Surfaces & Interfaces


To gain atomic-level controll over material structure and composition it is necessary to understand the basic processes taking place during relevant steps of preparation of nanostuctured surfaces. One of goals of our research is to steer the self ordering processes taking place on surfaces. Under well defined ultra-high vacuum conditions we study nucleation of islands and thin films, surface diffusion, diffusion of metal atoms through thin films employing various techniques of surface analysis like XPS, LEED, SEM, AFM, and STM. 

Recently, we have started experimental studies of self-assembly processes form organic and metal components on metallic (Au, Ag, Cu) and graphene surfaces and study their catalytic properties on molecular level using scanning tunelling microscopy, XPS and LEEM. Ph.D. positions open! List of bachelor thesis topics (in Czech).


Related publications:

For further details, contact Jan Čechal

 Cechal Jan 190410 0020AMy research is focused on understanding of the fundamental phenomena taking during nucleation and growth of thin films (clusters, islands), self-assembly complex metal-organic nanostructures at surfaces, and revealing the possibilities to steer these processes. My other research interests comprise the morphological and chemical analysis using X-ray photoelectron spectroscopy (XPS or ESCA) and synthesis of graphene using chemical vapor deposition (CVD). I have received Ph.D. on applied physics at Brno University of Technology (Czech Republic) exploring the possibilities of morphological analysis by XPS. In 2010 I joined the group of prof. Klaus Kern at Max-Planck Institute for Solid State Research in Stuttgart (Germany) under individual Marie Curie fellowship studying surface confined molecular systems. In 2012 I became a researcher at CEITEC in Brno, Czech Republic developing the research on self-assembly of molecular nanostructures at surface.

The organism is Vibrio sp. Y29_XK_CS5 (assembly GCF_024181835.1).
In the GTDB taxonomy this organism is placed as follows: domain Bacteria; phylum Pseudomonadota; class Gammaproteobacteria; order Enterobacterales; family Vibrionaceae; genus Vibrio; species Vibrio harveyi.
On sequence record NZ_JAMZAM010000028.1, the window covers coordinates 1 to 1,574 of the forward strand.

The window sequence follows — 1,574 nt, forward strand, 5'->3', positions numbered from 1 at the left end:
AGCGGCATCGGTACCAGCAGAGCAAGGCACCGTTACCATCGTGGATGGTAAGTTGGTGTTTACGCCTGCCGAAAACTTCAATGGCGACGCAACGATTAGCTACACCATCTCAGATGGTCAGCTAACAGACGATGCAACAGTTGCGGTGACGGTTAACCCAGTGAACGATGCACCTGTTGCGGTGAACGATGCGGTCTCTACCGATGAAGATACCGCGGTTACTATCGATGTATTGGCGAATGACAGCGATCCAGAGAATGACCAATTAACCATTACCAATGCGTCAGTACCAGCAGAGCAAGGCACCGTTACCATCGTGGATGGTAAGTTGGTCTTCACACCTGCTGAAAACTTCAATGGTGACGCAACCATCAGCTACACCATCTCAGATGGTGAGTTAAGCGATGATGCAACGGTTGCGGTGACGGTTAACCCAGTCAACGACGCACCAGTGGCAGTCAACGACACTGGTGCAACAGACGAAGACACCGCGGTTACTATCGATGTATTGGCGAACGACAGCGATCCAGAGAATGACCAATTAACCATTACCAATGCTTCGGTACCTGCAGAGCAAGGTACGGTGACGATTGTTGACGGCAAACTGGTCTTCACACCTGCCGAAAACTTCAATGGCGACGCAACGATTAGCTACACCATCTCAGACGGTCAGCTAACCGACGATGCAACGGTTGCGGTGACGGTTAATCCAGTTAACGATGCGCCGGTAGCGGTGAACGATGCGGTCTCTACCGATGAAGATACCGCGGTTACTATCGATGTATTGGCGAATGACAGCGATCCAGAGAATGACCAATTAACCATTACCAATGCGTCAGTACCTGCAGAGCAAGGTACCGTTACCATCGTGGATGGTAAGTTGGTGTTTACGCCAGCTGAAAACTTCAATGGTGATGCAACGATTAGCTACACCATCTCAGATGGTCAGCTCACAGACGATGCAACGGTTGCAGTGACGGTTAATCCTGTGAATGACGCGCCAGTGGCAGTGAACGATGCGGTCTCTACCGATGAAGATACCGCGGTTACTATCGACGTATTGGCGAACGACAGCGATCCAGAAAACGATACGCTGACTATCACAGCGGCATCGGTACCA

e-mail: cechal(at)  



One dimensional semiconducting materials (whiskers, nanowires, nanotubes) are nowadays intensively studied for their predicted superior functional properties, being quite different from bulk materials. Our research is focused on investigation of different nanowire growth modes and their engineering toward unconventional geometries (different cross-sections and sidewall orientations, nanowire junctions formation etc.). We utilize evaporation from the solid source (Ge, Si,Zn,Ga,Sb) which allows for real-time in-situ observation of nanowire formation and growth in scanning electron microscope. Our group has a strong link to FEI company, seated in Brno.

See our related publications:


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The images taken by SEM show germanium nanowires (70-200 nm in diameter) and their growh process as observed in real time. For most of the growth experiments, we utilize a liquid catalyst droplet (visible on nanoire top). The understanding of the droplet behavior in the initial stages and during growth is a key for further engineering nanowire structures towards desired shape and morphology. The real time SEM experiments revealed a plethora of previously unknown phenomena, and confirmed modelling predictions as well.



For further details, contact Miroslav Kolibal.

1d331c8n My research interest is in materials science at micro- and nanoscale. I am currently focusing on physical phenomena causing growth of 1D semiconductor and metal oxide nanostructures (nanowires, rods, whiskers…) which have promising electronic and optical properties for applications in nanoelectronics and biosensing. Other research interests include wet and dry passivation techniques of semiconductor surfaces and guided growth of metallic nanostructures. My background is in solid state physics and surface science. I have received PhD from Brno University of Technology, with thesis topic Low Energy Ion Spectroscopy. I am tutoring several undergraduate and graduate students. I have several topics for bachelor, diploma or PhD thesis open - you are welcome to contact me.

e-mail: kolibal.m(at)

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